I object to what appears to be bullying (not persuasion) to do things online. Not everyone can use their PC at work for personal use and I wouldn’t want to have stuff on there anyway. Use of a PC outside work is random and doesn’t have the IT support that you do get at work.

I particularly hate the way that my 95 yr old father-in-law is constantly being told in letters to look at a bank or another company’s website. He doesn’t have a computer and he isn’t going to get one now. He isn’t going to look online. Why should he have to? Somebody needs to bang these IT nerds’ heads together, together with those of the people who make such ridiculous short-sighted and disenfranchising decisions.

As others, perhaps not as old get more used to and competent and confident with the technology, I expect more will be done online but push it too hard and we will tell you to **** off in no uncertain terms.

I’m sure it is lovely to go paperless and that will be easy if you already have a decent enough income to not be getting into debt when all your bills go out. A lot of people live much closer to the breadline.

I do wonder if those of you who have gone paperless check your bills as often as you should. Life is like a balloon – squash the fraud in one area and it will just explode or implode somewhere else. (And I suspect a lot of companies eg banks aren’t going to do anything about it/or make anything public because of the bad publicity.)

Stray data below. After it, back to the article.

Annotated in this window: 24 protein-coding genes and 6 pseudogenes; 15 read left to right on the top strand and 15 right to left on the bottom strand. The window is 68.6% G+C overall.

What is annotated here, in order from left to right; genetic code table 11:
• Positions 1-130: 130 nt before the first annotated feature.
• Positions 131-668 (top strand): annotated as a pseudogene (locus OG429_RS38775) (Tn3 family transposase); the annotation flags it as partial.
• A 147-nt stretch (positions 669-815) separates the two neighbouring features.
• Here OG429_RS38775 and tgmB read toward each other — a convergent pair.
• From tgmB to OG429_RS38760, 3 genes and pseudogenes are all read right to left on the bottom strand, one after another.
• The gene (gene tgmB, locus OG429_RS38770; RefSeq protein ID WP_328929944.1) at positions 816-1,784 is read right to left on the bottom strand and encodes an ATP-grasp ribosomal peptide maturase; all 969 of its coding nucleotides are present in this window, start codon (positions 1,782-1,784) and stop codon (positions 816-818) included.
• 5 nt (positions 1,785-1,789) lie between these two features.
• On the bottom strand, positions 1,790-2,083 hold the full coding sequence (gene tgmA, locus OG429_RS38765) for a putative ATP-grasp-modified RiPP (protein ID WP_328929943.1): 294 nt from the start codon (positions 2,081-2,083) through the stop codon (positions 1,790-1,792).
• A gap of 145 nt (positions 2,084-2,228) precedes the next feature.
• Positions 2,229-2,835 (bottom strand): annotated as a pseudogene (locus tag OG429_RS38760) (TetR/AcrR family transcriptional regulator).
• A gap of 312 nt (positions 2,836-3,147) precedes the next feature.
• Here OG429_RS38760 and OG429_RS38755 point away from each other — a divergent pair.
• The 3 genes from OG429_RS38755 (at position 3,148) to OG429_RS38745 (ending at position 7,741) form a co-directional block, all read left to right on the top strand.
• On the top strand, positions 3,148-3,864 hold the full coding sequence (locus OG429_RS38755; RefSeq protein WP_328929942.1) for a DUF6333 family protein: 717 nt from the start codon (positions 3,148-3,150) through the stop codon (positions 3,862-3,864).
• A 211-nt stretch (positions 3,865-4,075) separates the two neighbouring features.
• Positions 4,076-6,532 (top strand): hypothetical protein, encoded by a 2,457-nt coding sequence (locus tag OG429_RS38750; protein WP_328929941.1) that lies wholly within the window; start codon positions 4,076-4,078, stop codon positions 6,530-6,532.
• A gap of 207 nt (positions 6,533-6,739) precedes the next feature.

I didn’t have the internet and BT insisted they needed to deal with me by email. Durr. I was dealing with them because I wanted the internet in order to have an email. Communication companies really really could do a lot lot better in communicating.

Why don’t you pay your Council Tax by Direct Debit? Or Standing Order? Funny that I consider it an important one to remember and so have paid it by Standing Order and now Direct Debit for years.
I’ve less inclination to pay the manipulative and often not satisfactory communication companies large amounts of money. They just hope you’ll set it up and forget.

On the whole I like electronic billing but there is a danger that unless I specifically don’t need to look at something I won’t. I’d prefer a bill to be e-mailed to me rather than a link to log in as I’m more likely to sneak a peak.
Electronic billing is fine when it works. I’ve been unable to access my T-Mobile mobile broadband bills for some time due to a fault at T-Mobile. The charge to have them sent to me by paper is apparently being waived but I’m having to pay for the calls to sort it out (not having a T-Mobile phone). Just got the latest set of paper reprints to check why a spurious amount has been taken recently and right under the suspect amount it says “Please see your electronic billing files for details’ Agggghhhh!!! 34 mins on the phone later and I’m still none the wiser as to why I’ve been overcharged but I’m guessing they have charged me for the previous set of paper bills which where mean’t to be free!! Oh well off to adjudication next! I can’t see how a paper bill can refer someone back to the electronic version though! Nonsense!

I think notification prior to taking the payment should become a compulsory part of direct debit payments. I have been caught out on 2 annual direct debits, where I had forgotten the date of renewal and found myself having paid for something I was no longer using or wanting to use. I therefore, had to pay a year’s subscription and had no chance of recovering the payment.